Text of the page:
China Appeals For Calm Amid Fears Of War Over US Escalation In Korea


Chinese officials appealed for calm in the Korean peninsula yesterday, as the United States deployed missiles and further military forces to East Asia amid a standoff over North Korea’s nuclear program.

line-height:150%;font-family:"Verdana","sans-serif";mso-fareast-font-family:
"Times New Roman";mso-bidi-font-family:"Times New Roman"”>Hong added, “In the present situation, China believes all sides must remain calm and exercise restraint and not take actions which are mutually provocative, and must certainly not take actions which will worsen the situation.”

line-height:150%;font-family:"Verdana","sans-serif";mso-fareast-font-family:
"Times New Roman";mso-bidi-font-family:"Times New Roman"”>According to Pentagon press secretary George Little, US Defense Secretary Chuck Hagel warned his Chinese counterpart, General Chang Wanquan, of a “growing threat to the US and our allies posed by North Korea’s aggressive pursuit of nuclear weapons.” Hagel demanded “sustained US-China dialogue and cooperation on these issues.”

line-height:150%;font-family:"Verdana","sans-serif";mso-fareast-font-family:
"Times New Roman";mso-bidi-font-family:"Times New Roman"”>Details continue to emerge about the US military buildup in the region, which is aimed at escalating military tensions.

line-height:150%;font-family:"Verdana","sans-serif";mso-fareast-font-family:
"Times New Roman";mso-bidi-font-family:"Times New Roman"”>USA Today indicated that these trucks, used to guard against roadside bombs in US-occupied Afghanistan and Iraq, would “offer similar protection in North Korea, should US forces need to travel on its roads”—that is, if US forces invaded and occupied North Korea.

line-height:150%;font-family:"Verdana","sans-serif";mso-fareast-font-family:
"Times New Roman";mso-bidi-font-family:"Times New Roman"”>In another sign of rising tensions in the region, China yesterday cancelled its participation in a joint summit with South Korea and Japan. It cited tensions with Japan over the Senkaku (Diaoyu) islands.

line-height:150%;font-family:"Verdana","sans-serif";mso-fareast-font-family:
"Times New Roman";mso-bidi-font-family:"Times New Roman"”>Given that Pyongyang is thought to have only a few crude nuclear bombs, and no means to mount them on a missile—let alone miniaturized, subdivided nuclear devices like those fielded by the United States—such threats appear to be a bluff.

line-height:150%;font-family:"Verdana","sans-serif";mso-fareast-font-family:
"Times New Roman";mso-bidi-font-family:"Times New Roman"”>South Korean Defense Minister Kim Kwan-jin provocatively announced that he is preparing contingencies for “military action” to rescue South Koreans at Kaesong, if needed.

line-height:150%;font-family:"Verdana","sans-serif";mso-fareast-font-family:
"Times New Roman";mso-bidi-font-family:"Times New Roman"”>Together with reports that sections of the North Korean regime are in discussions with German officials to restore full trading and market relations with the imperialist powers, such comments suggest that media presentations of Pyongyang as bent on waging suicidal nuclear war with the US are misleading. A divided, reactionary bureaucracy in Pyongyang is desperately seeking some form of accommodation in the face of overwhelming US pressure on Pyongyang and on Beijing.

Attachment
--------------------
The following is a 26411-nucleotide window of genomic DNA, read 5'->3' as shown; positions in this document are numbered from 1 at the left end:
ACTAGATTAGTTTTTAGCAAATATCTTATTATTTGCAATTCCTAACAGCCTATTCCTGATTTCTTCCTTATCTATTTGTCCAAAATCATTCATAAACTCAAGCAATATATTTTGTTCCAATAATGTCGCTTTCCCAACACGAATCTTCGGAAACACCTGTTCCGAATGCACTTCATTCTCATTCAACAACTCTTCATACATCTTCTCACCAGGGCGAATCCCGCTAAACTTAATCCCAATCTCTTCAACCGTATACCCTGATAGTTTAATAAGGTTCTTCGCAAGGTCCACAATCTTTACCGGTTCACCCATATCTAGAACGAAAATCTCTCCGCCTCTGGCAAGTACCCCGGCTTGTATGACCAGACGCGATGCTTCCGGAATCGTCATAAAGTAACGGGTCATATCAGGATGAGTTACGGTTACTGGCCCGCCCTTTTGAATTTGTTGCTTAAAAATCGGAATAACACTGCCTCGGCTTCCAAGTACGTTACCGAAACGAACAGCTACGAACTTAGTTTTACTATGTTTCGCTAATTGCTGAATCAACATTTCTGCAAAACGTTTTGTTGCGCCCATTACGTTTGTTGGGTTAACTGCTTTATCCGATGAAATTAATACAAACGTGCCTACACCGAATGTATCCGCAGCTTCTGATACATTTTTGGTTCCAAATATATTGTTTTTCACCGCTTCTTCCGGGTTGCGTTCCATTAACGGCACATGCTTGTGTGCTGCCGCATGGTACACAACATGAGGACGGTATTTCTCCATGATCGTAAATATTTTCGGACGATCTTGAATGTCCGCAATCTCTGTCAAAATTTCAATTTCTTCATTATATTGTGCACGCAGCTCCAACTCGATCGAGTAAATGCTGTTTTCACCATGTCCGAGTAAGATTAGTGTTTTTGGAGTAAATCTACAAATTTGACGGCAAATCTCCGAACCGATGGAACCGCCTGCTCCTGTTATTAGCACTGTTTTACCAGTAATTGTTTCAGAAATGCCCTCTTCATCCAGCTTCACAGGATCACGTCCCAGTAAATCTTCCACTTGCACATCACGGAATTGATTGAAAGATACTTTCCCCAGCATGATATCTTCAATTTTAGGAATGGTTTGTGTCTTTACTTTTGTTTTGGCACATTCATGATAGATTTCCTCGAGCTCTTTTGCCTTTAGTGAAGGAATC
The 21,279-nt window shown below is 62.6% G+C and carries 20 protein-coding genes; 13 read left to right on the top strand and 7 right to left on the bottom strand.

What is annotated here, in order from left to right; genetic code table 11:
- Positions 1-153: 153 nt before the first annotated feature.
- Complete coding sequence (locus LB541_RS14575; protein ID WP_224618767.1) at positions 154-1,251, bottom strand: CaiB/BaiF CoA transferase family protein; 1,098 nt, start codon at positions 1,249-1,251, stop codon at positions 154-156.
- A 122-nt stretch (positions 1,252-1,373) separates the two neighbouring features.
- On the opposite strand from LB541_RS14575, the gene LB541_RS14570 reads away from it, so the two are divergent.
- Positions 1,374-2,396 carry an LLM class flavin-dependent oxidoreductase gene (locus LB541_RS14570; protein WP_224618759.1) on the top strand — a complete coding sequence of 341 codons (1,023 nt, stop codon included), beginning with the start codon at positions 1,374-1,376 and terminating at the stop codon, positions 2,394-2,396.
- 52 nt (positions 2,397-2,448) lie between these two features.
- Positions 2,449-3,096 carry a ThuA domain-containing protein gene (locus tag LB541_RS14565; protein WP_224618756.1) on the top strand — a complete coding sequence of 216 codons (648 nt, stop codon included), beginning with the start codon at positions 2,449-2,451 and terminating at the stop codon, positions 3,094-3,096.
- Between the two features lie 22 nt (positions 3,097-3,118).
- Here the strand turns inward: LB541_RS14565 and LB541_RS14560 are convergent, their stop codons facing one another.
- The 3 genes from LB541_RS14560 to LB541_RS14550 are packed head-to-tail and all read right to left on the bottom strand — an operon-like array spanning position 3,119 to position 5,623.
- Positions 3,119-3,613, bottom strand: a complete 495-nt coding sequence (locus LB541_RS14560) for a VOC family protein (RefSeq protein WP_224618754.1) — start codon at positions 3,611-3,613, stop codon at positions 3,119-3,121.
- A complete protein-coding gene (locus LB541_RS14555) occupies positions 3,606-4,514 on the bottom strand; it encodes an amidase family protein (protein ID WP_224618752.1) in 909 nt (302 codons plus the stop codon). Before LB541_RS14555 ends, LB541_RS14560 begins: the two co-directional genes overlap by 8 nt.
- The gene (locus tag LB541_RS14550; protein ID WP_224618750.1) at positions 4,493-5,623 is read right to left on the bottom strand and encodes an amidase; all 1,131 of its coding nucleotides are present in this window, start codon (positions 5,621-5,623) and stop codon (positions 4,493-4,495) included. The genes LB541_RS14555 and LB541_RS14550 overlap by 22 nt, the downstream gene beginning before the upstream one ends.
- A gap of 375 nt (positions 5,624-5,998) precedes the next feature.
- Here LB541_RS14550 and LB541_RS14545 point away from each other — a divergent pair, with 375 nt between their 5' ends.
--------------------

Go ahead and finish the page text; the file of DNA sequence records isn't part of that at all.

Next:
line-height:150%;font-family:"Verdana","sans-serif";mso-fareast-font-family:
"Times New Roman";mso-bidi-font-family:"Times New Roman"”>Behind the US conflict with North Korea stands preparations and planning for a far wider and potentially devastating conflict, with China—America’s largest foreign creditor, who has also helped block US war plans against Middle Eastern countries such as Syria and Iran.

line-height:150%;font-family:"Verdana","sans-serif";mso-fareast-font-family:
"Times New Roman";mso-bidi-font-family:"Times New Roman"”>The piece was written by James Dobbins, a former US assistant secretary of state who currently holds top positions at the RAND think-tank. He lists “collapse” in North Korea as the most likely cause of a war between China and the United States, followed by conflict over Taiwan, cyber war, conflict over control of the South China Sea, and conflicts with India.

line-height:150%;font-family:"Verdana","sans-serif";mso-fareast-font-family:
"Times New Roman";mso-bidi-font-family:"Times New Roman"”>He writes, “The immediate operational concerns for United States Forces—Korea/Combined Forces Command would be to secure ballistic-missile-launch and WMD sites. If any coherent North Korean army remained, it could be necessary to neutralize its long-range artillery, it could be necessary to neutralize its long-range artillery threatening Seoul as well… While South Korea would provide sizable forces and capabilities for these missions, they would be inadequate to deal with the scope and complexity of a complete North Korean collapse. Substantial and extended commitments of US ground forces would be required to rapidly seize and secure numerous locations, some with vast perimeters.”